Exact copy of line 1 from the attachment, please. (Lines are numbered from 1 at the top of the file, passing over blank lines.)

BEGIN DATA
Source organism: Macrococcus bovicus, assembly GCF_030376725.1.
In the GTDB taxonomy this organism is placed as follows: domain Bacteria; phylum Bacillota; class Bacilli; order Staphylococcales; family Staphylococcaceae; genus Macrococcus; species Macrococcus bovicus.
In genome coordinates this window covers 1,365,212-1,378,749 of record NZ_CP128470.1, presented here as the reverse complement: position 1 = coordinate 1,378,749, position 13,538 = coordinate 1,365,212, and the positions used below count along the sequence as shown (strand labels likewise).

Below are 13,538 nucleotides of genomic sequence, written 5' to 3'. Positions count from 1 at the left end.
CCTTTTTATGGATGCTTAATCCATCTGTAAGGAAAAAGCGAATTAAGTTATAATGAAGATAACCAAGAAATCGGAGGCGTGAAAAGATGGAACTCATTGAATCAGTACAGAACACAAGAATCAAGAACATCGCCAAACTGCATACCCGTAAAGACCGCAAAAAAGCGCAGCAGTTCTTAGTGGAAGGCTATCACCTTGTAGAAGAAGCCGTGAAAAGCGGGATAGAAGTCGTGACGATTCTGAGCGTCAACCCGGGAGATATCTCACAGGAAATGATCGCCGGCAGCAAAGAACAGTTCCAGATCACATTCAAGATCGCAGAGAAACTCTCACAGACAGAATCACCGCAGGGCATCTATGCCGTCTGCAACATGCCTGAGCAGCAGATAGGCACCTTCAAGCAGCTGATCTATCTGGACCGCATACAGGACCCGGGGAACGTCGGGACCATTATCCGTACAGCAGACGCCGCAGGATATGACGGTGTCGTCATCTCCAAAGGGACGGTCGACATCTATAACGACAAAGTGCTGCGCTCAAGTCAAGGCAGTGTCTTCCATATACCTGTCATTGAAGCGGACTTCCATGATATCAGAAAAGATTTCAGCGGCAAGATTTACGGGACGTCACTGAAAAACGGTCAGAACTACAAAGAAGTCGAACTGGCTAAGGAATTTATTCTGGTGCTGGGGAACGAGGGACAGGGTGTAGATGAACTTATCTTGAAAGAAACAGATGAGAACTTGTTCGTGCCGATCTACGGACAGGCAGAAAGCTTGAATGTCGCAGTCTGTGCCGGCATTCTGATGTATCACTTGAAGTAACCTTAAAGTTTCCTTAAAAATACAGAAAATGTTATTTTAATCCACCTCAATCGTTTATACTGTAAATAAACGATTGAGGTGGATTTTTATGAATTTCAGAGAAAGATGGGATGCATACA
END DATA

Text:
Source organism: Macrococcus bovicus, assembly GCF_030376725.1.